SAMPLE ALL THE FLAVORS!Increasingly, Vanderbilt instructors are incorporating blogs into their course design. Course Blogs at Vanderbilt is a mash-up of live feeds representing a wide variety of Vanderbilt courses that use blogging to help students reflect on, comment about, and introduce new ideas to course material. Click on the blog title to view the originating course blog. You can also click on the Participating Blogs tab for links to each blog.
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Author Archives: agiantchicken
NASA’s New Horizon’s spacecraft is only three months approaching Pluto, and for the first time, we have a true color picture of the Pluto/Charon dwarf planet system. As I sit here typing this, I say, “so what?” Well, it turns out that this is the first time that any spacecraft has traveled so long and […] Continue reading → Continue reading
NASA is currently assembling a group that it plans to call the Nexus for Exoplanet System Science (NExSS), which will be a group of specialists from various scientific fields in hopes to study the nature of exoplanets and figure out if some might be suitable for life. Currently the project has garnered support among planetary and […] Continue reading → Continue reading
Recent observations of Ganymede by Hubble appear to suggest that it may truly have an ocean far beneath its crust. Aurorae on the planet, caused by Ganymede’s magnetic field (the only moon in the solar system to have one), and their behavior seem to be suggestive of this high possibility. Ganymede’s distance from Jupiter allows […] Continue reading → Continue reading
New research appears to suggest that the early solar system might have been home to several “Super Earths,” terrestrial planets which are between 1 to 10 times the mass of Earth. One of the lingering questions about the formation of the solar system involves exactly how is it that the terrestrial planets of our solar system are so […] Continue reading → Continue reading
*Warning: rather long documentary!* I’ll sum up the documentary, but suggest you watch if you have time. In essence, a slowing Earth result in an orbit where the length of the day is equal to the entire year. Long exposure to the sun, and long exposure to space at night would result in extreme temperature […] Continue reading → Continue reading
Sun and hydrogen burning: Thinking outside the bubble Yes it can! But not except under unusual circumstances which do not naturally occur in G-type stars as our sun. This is due to the fact that the core is the only part of the sun in which temperatures and pressure are high enough to fuse helium […] Continue reading → Continue reading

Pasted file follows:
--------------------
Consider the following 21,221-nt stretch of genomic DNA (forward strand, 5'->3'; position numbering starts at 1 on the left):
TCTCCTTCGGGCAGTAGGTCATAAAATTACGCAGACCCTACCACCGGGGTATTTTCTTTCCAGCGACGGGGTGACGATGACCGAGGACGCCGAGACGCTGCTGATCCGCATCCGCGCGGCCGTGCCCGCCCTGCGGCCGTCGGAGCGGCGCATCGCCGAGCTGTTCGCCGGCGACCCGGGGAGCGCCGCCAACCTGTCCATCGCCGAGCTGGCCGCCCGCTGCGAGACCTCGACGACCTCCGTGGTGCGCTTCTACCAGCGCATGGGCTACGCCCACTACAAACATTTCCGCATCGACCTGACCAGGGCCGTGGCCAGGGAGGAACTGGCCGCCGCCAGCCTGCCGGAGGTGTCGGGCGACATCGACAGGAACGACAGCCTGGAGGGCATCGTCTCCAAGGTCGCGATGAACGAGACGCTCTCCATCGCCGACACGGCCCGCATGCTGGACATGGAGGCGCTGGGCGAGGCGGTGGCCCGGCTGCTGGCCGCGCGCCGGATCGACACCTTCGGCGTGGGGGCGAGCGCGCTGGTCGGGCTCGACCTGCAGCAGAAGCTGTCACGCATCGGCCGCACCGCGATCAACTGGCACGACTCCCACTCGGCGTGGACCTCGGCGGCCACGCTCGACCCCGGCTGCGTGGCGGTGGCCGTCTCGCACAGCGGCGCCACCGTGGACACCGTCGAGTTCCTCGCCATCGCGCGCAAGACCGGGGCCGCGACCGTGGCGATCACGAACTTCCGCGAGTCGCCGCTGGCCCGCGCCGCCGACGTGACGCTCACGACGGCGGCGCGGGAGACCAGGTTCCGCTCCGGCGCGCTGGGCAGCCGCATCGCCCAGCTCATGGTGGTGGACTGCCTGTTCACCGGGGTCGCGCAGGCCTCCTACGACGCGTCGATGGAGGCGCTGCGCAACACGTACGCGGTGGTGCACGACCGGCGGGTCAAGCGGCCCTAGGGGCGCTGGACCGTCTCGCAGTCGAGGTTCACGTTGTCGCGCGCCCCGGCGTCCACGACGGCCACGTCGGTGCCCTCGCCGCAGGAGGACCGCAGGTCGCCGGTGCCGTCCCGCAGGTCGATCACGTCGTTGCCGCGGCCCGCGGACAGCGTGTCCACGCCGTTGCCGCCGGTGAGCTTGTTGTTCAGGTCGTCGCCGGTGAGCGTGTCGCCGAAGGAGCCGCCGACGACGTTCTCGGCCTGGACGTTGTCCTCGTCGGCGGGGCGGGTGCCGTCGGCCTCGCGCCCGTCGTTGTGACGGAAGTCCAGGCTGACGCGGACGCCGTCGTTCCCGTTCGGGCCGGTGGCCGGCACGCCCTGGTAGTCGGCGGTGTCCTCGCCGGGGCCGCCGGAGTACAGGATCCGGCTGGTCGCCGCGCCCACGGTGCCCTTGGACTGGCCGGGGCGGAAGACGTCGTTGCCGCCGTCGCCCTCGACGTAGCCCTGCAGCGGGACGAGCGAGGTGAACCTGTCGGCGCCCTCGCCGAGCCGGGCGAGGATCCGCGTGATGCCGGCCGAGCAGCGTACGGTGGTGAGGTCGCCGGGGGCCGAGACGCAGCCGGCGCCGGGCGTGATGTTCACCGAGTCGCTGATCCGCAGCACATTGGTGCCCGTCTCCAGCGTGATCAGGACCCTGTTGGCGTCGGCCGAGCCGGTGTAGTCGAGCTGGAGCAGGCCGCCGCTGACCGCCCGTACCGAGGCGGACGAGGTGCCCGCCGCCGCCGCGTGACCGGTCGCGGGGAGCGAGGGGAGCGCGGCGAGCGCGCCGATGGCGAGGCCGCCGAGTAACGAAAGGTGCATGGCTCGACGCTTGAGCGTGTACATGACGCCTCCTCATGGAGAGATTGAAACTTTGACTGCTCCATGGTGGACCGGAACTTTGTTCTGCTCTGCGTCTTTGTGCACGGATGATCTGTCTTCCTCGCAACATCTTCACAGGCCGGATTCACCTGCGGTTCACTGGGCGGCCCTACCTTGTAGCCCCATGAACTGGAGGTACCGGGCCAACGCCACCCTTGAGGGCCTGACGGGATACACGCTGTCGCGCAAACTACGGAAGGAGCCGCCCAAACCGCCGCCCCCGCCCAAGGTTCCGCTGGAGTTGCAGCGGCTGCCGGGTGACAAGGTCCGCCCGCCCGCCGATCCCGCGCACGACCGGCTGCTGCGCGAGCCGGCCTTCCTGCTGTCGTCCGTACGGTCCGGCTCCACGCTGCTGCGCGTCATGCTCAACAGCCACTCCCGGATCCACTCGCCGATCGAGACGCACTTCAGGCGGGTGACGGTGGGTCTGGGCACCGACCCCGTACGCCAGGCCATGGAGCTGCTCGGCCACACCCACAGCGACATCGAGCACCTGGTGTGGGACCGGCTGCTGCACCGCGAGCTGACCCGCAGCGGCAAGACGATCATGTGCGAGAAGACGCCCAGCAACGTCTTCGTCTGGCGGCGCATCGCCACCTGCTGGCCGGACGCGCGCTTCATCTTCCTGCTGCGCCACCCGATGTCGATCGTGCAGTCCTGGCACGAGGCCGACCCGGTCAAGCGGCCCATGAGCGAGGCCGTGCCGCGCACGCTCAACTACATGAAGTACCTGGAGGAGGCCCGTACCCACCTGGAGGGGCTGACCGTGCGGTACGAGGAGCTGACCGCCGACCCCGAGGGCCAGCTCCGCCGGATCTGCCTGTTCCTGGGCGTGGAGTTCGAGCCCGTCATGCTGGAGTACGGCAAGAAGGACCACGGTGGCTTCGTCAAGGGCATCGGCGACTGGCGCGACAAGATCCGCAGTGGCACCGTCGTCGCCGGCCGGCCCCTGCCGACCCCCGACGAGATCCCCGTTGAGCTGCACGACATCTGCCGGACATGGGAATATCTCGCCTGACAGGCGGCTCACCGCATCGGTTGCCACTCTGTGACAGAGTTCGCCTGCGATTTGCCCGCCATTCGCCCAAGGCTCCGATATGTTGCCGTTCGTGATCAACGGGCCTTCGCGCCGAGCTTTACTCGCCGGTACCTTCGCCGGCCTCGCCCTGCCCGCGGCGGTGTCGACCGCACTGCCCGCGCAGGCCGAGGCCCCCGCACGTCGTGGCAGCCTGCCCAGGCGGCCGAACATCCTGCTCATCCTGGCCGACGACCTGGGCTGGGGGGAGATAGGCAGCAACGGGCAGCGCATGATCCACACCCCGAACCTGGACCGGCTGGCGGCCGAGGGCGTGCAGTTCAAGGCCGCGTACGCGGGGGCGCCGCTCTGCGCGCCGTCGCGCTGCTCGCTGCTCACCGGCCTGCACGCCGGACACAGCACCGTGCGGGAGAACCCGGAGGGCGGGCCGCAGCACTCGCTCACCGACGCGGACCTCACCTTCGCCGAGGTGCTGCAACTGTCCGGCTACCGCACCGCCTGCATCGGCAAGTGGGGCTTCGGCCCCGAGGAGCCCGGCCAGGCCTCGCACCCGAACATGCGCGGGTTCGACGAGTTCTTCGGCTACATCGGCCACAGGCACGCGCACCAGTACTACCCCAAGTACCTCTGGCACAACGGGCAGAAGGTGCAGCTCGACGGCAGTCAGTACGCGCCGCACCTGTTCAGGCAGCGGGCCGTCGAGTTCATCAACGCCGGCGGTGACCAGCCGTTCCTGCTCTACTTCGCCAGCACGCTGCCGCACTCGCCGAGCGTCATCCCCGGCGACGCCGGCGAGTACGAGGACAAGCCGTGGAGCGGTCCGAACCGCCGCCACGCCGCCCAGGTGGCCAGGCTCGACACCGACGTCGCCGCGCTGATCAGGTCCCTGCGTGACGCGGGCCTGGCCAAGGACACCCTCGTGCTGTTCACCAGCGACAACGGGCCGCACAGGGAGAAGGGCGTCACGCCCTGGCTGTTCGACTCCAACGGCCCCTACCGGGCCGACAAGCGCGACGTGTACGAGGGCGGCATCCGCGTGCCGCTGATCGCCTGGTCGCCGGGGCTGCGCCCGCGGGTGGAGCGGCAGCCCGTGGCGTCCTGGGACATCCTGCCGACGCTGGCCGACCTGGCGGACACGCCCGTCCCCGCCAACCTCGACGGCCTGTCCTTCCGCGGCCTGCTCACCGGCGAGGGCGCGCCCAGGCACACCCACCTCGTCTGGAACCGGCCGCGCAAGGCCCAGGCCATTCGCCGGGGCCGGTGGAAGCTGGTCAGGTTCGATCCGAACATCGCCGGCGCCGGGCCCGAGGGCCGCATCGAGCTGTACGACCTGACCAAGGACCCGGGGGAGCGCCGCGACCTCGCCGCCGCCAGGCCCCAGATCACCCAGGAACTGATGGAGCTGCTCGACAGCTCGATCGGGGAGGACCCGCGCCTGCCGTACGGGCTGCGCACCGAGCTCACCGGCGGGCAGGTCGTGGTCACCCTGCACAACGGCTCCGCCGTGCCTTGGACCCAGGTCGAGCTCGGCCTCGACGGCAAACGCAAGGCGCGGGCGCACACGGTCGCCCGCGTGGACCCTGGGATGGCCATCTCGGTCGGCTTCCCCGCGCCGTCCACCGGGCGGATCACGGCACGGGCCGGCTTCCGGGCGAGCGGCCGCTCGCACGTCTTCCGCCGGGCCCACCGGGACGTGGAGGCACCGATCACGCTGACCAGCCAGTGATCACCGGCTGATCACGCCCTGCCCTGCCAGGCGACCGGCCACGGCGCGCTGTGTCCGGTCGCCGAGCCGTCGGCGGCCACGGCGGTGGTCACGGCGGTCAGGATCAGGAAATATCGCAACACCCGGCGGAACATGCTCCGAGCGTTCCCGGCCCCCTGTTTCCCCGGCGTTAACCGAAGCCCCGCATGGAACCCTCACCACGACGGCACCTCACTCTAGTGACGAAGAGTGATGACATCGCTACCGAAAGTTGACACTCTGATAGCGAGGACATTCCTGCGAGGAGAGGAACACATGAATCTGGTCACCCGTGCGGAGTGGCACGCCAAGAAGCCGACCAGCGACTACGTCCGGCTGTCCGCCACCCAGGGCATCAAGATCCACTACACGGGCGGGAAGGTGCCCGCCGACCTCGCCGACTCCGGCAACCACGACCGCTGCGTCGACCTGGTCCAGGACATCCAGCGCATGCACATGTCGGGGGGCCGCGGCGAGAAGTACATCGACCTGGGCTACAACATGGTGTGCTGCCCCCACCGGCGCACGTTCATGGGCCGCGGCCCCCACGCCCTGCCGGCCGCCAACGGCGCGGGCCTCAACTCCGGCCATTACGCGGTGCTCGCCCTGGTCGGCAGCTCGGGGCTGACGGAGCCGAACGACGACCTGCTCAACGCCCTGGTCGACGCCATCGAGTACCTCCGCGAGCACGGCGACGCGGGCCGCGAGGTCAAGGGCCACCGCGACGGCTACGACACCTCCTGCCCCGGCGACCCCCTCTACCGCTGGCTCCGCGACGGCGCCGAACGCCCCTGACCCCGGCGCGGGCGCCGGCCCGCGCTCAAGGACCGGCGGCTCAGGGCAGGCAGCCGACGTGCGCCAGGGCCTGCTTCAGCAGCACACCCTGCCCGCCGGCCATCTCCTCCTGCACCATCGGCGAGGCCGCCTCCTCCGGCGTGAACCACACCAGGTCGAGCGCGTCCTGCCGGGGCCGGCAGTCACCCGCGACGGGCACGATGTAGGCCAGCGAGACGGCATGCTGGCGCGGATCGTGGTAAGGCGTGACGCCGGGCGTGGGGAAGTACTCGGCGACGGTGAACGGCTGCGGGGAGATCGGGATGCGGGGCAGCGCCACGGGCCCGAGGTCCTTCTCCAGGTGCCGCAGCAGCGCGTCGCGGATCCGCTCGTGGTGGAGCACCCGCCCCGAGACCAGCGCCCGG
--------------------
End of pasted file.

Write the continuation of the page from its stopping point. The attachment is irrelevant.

Check that out! Later on this coming week, it is expected that Mars, Venus, and the Moon will come so close to one another in our sky, that they will be separated by less than a single degree in the sky on February 20! While given the moon’s moves along its orbit rather fast around the […] Continue reading → Continue reading
That’s some intense gravitation lensing! A cluster of galaxies was recently discovered by the Hubble Telescope (AKA, uber relevant to class!) that appears to take on the shape of a bright smiling face. The galaxy cluster, known as SDSS J1038+4849, recently had the above picture taken by said telescope. While it may appear to us that […] Continue reading → Continue reading
(Image from Wikipedia) Isaac Newton (December 25, 1642 – March 20, 1727) was a born a poor Englishman who attended Trinity College in Cambridge in order to try and improve his socioeconomic standing. He gained an interest in the world around him after witnessing an apple drop from a tree to the ground. At that […] Continue reading → Continue reading
Scientists claim to have spotted a strange bright light or object recently on the surface of Ceres, a dwarf planet and the largest object lying within the Asteroid Belt of our solar system. The following picture was taken of the planet as NASA’s Dawn Spacecraft flew in toward the object on January 13th. What is […] Continue reading → Continue reading